“The purpose of this study was to examine the impact of Pennsylvania school library programs on student learning–specifically, the infrastructure (staffing, budgets, collections, technology, and access hours) that contributes most to student achievement, the costs and benefits associated with them, and the gap between current Pennsylvania school library programs and what is needed to develop students with 21st century skills. Lead investigators Keith Curry Lance and Bill Schwarz, RSL Research Group, Louisville, Colorado, examined three data sets--1) student reading and writing standardized test data for all 500 public school districts from the 2011 Pennsylvania System of School Assessment (PSSA), including subgroup data for students who were classified by PSSA definitions as economically disadvantaged, Hispanic, Black, and students with disabilities, 2) survey data on the status of school libraries from 2,180 (73%) of the state’s public schools collected by the Pennsylvania State Board of Education in Spring 2011, and 3) survey data about the roles of school library programs and librarians in teaching the American Association of School Librarians’ (AASL) Standards for the 21st-Century Learner and the Common Core standards as initiated in Pennsylvania from 950 teachers, 597 school librarian, and 295 school administrators. The findings were consistent with more previous research conducted in over 22 states that indicate that students in schools with well-supported, resourced, and staffed school libraries achieve a higher level of academic success. Consistently, reading and writing scores were better for students who had a full-time, certified librarian than those who didn’t. Students who were economically disadvantaged, Black, Hispanic, and students with disabilities benefitted proportionally more than students generally. Additionally, the impact of school library programs was greater proportionally on writing than reading scores. Educators’ responses to survey questions, which were correlated to their schools’ PSSA tests scores, indicated that what librarians teach both addresses academic standards and impacts students’ standardized test scores. This study adds to the evidence that all K–12 students need quality school library programs with full-time certified staff to achieve academically. These findings also suggest that staffing libraries with certified librarians can help close achievement gaps among the most vulnerable learners. The research was funded by the U.S. Institute of Museum and Library Services as a 2011 National Leadership grant. Grant partners were the Health Sciences Libraries Consortium (HSLC), the Pennsylvania School Librarians Association (PSLA), and the Education Law Center of Pennsylvania (ELC).”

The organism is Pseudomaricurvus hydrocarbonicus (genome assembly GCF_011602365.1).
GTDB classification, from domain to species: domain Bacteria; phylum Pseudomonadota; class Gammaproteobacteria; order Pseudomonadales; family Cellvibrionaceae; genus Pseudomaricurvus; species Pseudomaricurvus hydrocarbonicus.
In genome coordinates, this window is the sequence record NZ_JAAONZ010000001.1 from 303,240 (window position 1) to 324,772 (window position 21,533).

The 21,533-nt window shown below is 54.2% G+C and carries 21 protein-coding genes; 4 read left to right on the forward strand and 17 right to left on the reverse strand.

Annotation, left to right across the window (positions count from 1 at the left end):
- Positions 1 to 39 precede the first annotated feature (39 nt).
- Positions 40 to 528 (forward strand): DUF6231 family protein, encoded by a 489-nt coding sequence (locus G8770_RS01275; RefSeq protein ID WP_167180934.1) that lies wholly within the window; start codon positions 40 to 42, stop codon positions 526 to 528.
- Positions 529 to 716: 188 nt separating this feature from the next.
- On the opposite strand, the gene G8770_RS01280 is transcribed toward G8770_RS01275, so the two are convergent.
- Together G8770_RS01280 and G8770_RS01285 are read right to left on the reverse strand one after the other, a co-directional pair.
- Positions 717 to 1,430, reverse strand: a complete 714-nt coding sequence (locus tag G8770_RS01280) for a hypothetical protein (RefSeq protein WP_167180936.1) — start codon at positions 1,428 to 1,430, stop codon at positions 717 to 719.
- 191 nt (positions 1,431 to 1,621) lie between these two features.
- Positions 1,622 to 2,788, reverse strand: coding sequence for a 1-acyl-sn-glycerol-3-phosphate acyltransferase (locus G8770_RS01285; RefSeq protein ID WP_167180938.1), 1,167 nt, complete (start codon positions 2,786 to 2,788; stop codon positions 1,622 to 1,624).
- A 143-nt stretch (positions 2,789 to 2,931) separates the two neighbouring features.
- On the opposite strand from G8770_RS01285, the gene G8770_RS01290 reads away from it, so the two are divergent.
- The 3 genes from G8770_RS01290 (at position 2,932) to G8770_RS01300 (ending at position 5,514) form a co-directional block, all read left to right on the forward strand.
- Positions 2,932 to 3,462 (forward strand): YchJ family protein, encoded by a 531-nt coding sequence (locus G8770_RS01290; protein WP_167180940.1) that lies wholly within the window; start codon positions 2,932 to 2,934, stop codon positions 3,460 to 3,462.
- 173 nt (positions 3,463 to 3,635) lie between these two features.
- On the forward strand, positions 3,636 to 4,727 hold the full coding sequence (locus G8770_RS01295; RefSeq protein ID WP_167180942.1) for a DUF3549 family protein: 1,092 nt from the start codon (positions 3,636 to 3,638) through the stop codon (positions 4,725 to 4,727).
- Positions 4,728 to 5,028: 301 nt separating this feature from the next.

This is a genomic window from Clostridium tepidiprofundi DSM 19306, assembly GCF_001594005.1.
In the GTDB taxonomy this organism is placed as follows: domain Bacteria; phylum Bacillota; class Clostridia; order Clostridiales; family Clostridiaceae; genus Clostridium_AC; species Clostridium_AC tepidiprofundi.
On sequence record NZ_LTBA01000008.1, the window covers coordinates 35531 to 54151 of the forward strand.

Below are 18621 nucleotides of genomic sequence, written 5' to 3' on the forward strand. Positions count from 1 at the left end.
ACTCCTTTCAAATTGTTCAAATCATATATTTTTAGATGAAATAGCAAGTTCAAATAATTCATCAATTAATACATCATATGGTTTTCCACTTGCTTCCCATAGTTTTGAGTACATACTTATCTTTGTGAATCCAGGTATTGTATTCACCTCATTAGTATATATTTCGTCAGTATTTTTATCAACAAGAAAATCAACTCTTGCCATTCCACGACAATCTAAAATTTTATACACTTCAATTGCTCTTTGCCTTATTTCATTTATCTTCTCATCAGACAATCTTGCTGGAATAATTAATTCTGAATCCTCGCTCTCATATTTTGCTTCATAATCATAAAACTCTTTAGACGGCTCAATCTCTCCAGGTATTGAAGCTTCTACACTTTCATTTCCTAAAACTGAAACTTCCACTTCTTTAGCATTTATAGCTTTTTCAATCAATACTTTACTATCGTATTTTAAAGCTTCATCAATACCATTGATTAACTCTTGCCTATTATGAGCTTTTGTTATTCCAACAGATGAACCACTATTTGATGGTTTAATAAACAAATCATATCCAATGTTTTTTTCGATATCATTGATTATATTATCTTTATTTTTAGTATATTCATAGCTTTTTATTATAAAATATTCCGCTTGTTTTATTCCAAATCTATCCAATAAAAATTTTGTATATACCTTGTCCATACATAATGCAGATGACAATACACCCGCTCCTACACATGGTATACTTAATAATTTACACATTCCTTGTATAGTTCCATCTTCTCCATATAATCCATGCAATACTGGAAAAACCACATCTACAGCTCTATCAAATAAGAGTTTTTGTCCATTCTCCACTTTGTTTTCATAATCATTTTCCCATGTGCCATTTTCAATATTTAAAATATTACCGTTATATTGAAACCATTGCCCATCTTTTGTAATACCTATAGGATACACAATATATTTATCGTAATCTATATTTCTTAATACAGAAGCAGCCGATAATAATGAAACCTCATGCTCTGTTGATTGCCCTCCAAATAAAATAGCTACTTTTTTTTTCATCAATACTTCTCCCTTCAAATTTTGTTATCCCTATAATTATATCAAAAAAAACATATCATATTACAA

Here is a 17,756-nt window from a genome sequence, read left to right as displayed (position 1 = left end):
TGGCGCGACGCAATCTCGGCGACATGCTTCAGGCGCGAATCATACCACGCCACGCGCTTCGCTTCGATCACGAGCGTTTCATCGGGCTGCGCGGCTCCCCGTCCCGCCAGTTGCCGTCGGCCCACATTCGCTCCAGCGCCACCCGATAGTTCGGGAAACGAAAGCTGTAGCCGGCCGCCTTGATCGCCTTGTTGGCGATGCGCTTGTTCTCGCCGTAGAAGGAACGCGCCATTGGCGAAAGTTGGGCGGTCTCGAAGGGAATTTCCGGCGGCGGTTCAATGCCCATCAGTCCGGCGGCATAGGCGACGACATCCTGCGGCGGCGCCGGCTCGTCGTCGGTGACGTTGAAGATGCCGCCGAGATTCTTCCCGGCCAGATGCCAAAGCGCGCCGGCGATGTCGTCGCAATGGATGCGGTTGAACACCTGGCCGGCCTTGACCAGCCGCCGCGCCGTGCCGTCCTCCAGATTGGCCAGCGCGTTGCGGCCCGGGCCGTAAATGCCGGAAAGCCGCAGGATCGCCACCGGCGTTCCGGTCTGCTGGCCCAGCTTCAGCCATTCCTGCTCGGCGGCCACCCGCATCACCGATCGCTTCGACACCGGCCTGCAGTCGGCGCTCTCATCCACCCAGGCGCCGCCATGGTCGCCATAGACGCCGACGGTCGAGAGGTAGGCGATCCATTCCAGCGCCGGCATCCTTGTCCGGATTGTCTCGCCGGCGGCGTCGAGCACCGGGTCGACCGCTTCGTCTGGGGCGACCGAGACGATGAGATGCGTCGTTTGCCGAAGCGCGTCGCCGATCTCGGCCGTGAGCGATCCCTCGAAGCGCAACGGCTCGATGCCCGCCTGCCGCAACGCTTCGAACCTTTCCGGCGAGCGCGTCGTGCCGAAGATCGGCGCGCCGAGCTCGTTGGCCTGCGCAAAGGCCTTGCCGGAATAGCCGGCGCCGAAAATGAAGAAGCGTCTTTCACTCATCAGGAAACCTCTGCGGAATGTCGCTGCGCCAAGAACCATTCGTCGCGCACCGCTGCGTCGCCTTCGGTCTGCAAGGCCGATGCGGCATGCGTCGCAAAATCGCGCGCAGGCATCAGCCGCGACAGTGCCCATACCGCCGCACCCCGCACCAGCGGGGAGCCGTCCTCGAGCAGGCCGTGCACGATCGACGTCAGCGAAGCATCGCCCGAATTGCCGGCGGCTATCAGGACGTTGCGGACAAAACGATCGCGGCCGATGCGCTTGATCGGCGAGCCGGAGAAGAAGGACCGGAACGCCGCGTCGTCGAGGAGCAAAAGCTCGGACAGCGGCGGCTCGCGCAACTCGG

Soulen, R. R. (2016). From Mary Virgina Gaver to the CLASS Research Summit: A journey toward causality and student success. Knowledge Quest, 45(2) 42–47. Retrieved from

From the ERIC abstract:

“Mary Virginia Gaver conducted the first correlational research in the field of school libraries. Many in the field trace the beginning of the search for proof that effective school libraries impact student learning to her study published just over fifty years ago. While conducting her study she developed measures of the effectiveness of school library programming and the positive influence of a certified school librarian. Today’s digital environment allows us to display effects that were never possible in Gaver’s analog world. Recent efforts to establish causality have been mounting. From the linear analog world of Mary Virginia Gaver to today’s hyperlinked digital environment, school library research has evolved from finding correlational relationships to uncovering the causes of student success. Future research will allow for high-definition characterization of the emerging roles of school librarians and their professional actions that drive student achievement. This integration of theory and practice will launch us into new worlds of research-driven practice.”